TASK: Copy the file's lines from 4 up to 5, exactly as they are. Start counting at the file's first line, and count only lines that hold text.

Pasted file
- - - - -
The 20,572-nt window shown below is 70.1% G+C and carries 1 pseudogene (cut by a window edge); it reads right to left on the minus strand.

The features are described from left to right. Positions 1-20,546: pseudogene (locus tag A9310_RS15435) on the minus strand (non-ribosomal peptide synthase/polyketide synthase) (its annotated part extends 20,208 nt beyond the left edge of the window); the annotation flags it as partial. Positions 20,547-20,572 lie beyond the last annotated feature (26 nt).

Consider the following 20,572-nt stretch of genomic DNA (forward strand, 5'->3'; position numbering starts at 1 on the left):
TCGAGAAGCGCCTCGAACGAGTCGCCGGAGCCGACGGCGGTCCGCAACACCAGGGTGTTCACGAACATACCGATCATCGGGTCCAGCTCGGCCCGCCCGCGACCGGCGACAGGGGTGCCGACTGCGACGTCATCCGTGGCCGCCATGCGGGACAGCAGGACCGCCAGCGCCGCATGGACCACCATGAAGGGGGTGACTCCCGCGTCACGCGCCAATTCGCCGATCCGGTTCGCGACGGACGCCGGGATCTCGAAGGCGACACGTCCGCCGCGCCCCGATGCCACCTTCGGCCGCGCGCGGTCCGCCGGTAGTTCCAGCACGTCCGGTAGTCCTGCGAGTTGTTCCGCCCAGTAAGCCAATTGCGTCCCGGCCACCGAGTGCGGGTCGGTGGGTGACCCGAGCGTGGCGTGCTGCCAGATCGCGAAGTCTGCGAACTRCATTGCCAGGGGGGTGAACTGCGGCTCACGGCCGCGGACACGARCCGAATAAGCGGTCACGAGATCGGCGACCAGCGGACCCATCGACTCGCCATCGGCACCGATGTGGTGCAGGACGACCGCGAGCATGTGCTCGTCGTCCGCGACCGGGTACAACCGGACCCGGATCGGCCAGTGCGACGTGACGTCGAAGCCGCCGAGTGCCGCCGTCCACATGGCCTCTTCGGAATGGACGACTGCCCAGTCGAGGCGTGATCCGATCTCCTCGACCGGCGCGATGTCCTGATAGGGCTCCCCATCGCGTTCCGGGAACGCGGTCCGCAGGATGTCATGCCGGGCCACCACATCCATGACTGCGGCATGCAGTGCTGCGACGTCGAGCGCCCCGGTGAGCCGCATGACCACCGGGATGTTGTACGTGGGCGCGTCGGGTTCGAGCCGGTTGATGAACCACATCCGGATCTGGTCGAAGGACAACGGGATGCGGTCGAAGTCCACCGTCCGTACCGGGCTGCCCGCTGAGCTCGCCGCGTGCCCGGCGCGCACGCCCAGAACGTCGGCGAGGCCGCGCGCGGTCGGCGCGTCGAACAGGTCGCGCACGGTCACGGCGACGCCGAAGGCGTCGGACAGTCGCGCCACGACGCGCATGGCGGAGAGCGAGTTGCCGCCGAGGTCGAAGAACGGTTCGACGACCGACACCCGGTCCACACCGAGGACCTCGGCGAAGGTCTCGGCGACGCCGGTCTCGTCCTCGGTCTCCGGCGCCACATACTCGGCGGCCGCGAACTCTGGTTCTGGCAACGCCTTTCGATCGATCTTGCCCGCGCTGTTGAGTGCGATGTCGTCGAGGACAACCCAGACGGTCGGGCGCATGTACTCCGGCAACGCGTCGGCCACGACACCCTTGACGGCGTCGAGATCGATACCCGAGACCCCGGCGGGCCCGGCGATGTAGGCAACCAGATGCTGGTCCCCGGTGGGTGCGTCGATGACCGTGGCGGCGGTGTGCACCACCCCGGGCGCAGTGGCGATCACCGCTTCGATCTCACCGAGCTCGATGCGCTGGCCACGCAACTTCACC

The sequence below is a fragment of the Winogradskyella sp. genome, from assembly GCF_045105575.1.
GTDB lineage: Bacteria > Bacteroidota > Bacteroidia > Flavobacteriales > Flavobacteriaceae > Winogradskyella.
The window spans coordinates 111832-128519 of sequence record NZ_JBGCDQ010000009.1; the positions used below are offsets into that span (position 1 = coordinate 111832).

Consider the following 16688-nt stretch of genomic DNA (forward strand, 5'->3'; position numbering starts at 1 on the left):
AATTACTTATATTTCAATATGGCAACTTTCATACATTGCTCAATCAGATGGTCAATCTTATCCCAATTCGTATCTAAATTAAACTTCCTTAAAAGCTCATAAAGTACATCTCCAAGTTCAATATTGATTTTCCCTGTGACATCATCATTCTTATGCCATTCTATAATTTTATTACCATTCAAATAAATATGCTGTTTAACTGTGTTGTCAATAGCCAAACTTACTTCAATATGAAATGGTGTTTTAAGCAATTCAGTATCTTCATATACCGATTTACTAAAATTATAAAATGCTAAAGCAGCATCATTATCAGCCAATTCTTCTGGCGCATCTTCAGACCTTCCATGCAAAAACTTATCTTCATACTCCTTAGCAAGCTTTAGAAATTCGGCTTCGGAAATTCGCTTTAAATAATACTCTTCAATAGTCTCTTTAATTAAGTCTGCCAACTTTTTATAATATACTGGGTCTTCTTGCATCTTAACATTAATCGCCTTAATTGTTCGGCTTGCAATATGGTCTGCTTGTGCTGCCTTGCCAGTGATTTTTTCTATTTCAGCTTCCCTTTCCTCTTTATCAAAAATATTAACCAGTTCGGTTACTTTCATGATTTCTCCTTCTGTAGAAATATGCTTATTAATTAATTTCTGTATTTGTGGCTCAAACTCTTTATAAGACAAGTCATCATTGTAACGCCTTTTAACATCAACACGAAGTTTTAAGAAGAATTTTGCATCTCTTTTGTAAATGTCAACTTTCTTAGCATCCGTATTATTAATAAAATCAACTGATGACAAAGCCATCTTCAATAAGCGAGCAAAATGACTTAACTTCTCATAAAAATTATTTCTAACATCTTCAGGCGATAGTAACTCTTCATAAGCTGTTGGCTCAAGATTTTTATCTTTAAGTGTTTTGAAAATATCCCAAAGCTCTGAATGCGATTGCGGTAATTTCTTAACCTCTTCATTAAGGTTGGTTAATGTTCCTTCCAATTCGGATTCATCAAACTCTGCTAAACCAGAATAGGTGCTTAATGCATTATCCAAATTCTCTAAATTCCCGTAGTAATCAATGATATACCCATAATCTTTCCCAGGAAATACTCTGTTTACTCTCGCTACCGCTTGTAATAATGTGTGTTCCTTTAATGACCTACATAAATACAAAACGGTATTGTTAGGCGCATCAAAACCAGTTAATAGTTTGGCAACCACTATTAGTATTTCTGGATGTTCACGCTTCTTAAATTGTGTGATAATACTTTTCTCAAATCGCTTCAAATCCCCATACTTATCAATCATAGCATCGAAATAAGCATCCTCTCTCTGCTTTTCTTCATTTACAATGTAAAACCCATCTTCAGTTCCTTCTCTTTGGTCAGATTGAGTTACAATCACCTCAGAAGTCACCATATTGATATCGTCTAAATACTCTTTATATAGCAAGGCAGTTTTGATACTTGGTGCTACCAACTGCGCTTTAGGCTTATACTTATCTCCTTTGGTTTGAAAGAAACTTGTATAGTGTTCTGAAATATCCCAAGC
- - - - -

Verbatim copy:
TCGAGAAGCGCCTCGAACGAGTCGCCGGAGCCGACGGCGGTCCGCAACACCAGGGTGTTCACGAACATACCGATCATCGGGTCCAGCTCGGCCCGCCCGCGACCGGCGACAGGGGTGCCGACTGCGACGTCATCCGTGGCCGCCATGCGGGACAGCAGGACCGCCAGCGCCGCATGGACCACCATGAAGGGGGTGACTCCCGCGTCACGCGCCAATTCGCCGATCCGGTTCGCGACGGACGCCGGGATCTCGAAGGCGACACGTCCGCCGCGCCCCGATGCCACCTTCGGCCGCGCGCGGTCCGCCGGTAGTTCCAGCACGTCCGGTAGTCCTGCGAGTTGTTCCGCCCAGTAAGCCAATTGCGTCCCGGCCACCGAGTGCGGGTCGGTGGGTGACCCGAGCGTGGCGTGCTGCCAGATCGCGAAGTCTGCGAACTRCATTGCCAGGGGGGTGAACTGCGGCTCACGGCCGCGGACACGARCCGAATAAGCGGTCACGAGATCGGCGACCAGCGGACCCATCGACTCGCCATCGGCACCGATGTGGTGCAGGACGACCGCGAGCATGTGCTCGTCGTCCGCGACCGGGTACAACCGGACCCGGATCGGCCAGTGCGACGTGACGTCGAAGCCGCCGAGTGCCGCCGTCCACATGGCCTCTTCGGAATGGACGACTGCCCAGTCGAGGCGTGATCCGATCTCCTCGACCGGCGCGATGTCCTGATAGGGCTCCCCATCGCGTTCCGGGAACGCGGTCCGCAGGATGTCATGCCGGGCCACCACATCCATGACTGCGGCATGCAGTGCTGCGACGTCGAGCGCCCCGGTGAGCCGCATGACCACCGGGATGTTGTACGTGGGCGCGTCGGGTTCGAGCCGGTTGATGAACCACATCCGGATCTGGTCGAAGGACAACGGGATGCGGTCGAAGTCCACCGTCCGTACCGGGCTGCCCGCTGAGCTCGCCGCGTGCCCGGCGCGCACGCCCAGAACGTCGGCGAGGCCGCGCGCGGTCGGCGCGTCGAACAGGTCGCGCACGGTCACGGCGACGCCGAAGGCGTCGGACAGTCGCGCCACGACGCGCATGGCGGAGAGCGAGTTGCCGCCGAGGTCGAAGAACGGTTCGACGACCGACACCCGGTCCACACCGAGGACCTCGGCGAAGGTCTCGGCGACGCCGGTCTCGTCCTCGGTCTCCGGCGCCACATACTCGGCGGCCGCGAACTCTGGTTCTGGCAACGCCTTTCGATCGATCTTGCCCGCGCTGTTGAGTGCGATGTCGTCGAGGACAACCCAGACGGTCGGGCGCATGTACTCCGGCAACGCGTCGGCCACGACACCCTTGACGGCGTCGAGATCGATACCCGAGACCCCGGCGGGCCCGGCGATGTAGGCAACCAGATGCTGGTCCCCGGTGGGTGCGTCGATGACCGTGGCGGCGGTGTGCACCACCCCGGGCGCAGTGGCGATCACCGCTTCGATCTCACCGAGCTCGATGCGCTGGCCACGCAACTTCACC

The sequence below is a fragment of the Winogradskyella sp. genome, from assembly GCF_045105575.1.